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Choose to Boost Veggies and Fruit

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Check out our Choose To Boost Veggies And Fruit promotional video that was created right here in the City of Temiskaming Shores and surrounding areas. Thank you to Drew Gauley and Good Gauley Productions! The video is also available in French!

 Theme 3: Choose to Boost Veggies and Fruit

This theme encouraged kids and families to make vegetables and fruit a part of every meal and snack. Canada's Food Guide recommends children aged 2-13 years old eat 4-6 servings of vegetables and fruit each day but we know kids and adults often fall short of this goal.

 

Download our Food Group Availability Chart and Fruit and Vegetable Intake Tracker

(Disponible en français ici - Groupes Alimentaires et Tableau)

 

Why should we choose to boost veggies and fruit? 

  • Vegetables and fruit contain amny nutrients that protect our health and fuel our bodies. Nutrients provided by vegetables and fruit include carbohydrates, vitamins A and C, postassium, magnesium and some B vitamins such as folate. 
  • Eating a diet rich in vegetables and fruit may reduce the risk of certain types of cancer and heart disease. This type of diet is also linked to healthy weights. 

Canada's Food Guide recommends that children:

  1. Eat a mix of different vegetables and fruit each day. Kids should eat at least one dark green (like broccoli, romaine lettuce, green peas and spinach) and one orange vegetable (like sweet potatoes, carrots and winter squash) each day.
  2. Choose vegetables and fruit prepared with little or no added fat, sugar or salt. Vegetables that are steamed, baked or stir-fried are better choices than deep fried. 
  3. Have whole vegetables and fruit more often than juice. Fruit juice contains as much sugar (through from naturally occurring fruit sugars rather than added sugar) and calories as soft drinks.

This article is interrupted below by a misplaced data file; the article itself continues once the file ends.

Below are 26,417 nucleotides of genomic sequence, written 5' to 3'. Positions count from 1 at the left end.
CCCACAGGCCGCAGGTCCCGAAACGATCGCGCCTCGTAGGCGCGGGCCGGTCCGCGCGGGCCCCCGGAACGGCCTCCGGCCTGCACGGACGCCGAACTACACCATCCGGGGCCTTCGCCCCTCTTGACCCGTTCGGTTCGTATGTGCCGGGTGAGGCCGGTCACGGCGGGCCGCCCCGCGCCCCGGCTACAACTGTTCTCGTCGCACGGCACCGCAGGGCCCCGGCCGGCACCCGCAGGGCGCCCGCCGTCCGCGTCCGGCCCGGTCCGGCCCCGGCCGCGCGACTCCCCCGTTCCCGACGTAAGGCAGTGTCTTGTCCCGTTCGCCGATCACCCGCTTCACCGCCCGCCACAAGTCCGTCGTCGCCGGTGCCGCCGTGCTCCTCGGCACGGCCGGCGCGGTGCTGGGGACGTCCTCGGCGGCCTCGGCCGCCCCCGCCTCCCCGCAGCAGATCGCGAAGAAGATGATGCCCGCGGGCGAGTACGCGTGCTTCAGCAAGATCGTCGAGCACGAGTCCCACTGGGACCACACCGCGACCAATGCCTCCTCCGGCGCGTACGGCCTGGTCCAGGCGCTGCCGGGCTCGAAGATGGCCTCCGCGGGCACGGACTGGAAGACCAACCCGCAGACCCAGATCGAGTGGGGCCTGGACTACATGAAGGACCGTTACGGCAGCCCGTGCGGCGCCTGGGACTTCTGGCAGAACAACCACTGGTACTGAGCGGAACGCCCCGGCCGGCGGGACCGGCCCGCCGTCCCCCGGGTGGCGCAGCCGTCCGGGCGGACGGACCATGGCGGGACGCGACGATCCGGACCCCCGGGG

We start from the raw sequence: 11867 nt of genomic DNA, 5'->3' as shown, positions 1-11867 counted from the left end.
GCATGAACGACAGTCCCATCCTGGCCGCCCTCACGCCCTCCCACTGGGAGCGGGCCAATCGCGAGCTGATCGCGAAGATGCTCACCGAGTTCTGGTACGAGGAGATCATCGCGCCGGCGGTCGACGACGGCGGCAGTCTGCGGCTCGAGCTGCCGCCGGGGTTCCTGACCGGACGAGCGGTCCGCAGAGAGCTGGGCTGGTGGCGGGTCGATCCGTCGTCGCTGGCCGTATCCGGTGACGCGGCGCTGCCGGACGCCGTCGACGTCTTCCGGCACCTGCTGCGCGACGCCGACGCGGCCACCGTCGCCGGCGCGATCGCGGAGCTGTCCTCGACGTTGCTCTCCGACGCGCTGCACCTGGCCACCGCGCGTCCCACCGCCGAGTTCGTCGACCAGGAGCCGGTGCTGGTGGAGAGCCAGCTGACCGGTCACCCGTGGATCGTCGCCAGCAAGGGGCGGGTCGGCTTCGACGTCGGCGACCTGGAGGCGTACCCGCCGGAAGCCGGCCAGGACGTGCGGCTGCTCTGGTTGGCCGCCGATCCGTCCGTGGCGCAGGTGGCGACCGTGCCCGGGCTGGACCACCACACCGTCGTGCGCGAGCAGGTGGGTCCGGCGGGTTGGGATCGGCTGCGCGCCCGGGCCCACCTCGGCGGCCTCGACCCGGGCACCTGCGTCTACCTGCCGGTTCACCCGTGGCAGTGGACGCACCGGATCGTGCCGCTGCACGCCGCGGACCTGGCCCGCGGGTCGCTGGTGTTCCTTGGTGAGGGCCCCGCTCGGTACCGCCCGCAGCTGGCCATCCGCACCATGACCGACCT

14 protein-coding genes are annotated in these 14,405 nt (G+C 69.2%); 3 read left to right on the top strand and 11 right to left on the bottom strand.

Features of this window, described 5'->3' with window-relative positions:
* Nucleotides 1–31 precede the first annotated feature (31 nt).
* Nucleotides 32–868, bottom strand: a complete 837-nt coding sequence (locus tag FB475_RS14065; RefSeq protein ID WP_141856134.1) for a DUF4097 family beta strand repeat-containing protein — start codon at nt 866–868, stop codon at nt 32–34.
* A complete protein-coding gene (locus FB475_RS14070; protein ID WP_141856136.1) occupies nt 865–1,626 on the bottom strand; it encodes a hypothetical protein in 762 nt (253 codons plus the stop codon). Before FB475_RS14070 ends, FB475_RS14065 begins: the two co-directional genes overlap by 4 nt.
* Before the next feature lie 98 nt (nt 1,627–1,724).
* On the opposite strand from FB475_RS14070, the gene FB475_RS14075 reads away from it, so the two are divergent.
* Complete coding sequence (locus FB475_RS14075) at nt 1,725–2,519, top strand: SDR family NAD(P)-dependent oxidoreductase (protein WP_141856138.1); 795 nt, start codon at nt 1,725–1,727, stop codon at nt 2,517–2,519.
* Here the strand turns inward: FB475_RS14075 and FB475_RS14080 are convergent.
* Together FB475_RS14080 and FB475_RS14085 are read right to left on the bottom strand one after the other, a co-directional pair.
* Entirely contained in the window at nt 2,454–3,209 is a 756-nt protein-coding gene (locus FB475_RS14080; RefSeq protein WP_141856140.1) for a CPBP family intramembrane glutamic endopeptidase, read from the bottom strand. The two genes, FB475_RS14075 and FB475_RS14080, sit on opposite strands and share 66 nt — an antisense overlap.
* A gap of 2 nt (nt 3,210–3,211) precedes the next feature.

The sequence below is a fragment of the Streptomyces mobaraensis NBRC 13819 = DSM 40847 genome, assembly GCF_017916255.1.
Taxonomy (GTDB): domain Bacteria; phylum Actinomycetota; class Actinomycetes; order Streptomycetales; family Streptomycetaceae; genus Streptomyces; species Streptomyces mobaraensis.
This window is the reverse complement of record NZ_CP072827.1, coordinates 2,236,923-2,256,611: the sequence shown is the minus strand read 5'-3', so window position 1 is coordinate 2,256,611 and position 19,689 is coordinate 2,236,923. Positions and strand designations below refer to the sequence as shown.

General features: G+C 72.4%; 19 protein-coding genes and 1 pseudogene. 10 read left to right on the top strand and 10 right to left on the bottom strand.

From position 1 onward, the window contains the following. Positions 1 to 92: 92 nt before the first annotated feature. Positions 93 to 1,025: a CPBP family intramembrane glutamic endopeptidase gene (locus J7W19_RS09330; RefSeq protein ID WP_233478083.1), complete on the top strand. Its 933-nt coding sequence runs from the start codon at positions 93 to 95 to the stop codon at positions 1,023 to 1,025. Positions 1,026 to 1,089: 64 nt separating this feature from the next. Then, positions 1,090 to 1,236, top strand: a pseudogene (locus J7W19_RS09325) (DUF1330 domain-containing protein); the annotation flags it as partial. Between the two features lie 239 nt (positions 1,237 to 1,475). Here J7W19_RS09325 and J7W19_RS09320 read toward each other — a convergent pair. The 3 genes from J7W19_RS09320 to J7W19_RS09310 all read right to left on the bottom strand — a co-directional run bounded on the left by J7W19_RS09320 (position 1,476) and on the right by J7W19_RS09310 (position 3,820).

Fresh, frozen, canned or dried?

Frozen and canned vegetables are generally as nutritious as fresh. They can be an affordable way to get the recommended daily servings. 

Dried fruit is a nutritious choice. Look for varieties with no added sugar and salt. A food guide serving of dried fruit is 60 ml (1/4 cup). 

Look for frozen, canned and dried vegetables or fruit without any added salt or sugar.

 

How can families choose to boost veggies and fruit at home?

  • Expose children to a mix of different vegetables and fruit when they are young.
  • Children learn about food by watching others. Be a good role model by eating these foods often.
  • Plan meals around vegetables.
  • Kids are more likely to eat veggies and fruits when these foods are made available and accessible to them at home. 
  • Think vegetables and fruit at snack time. Have "grab and go" veggies and fruit ready for snacks. 
  • Studies with Ontario parents show that when families eat meals together, away from the television, children are 67% more likely to eat the recommended servings of vegetables and fruit. 
  • Think about starting a garden or getting involved in a community garden. 

 

For more information, check out the infographic below (disponible en français ici)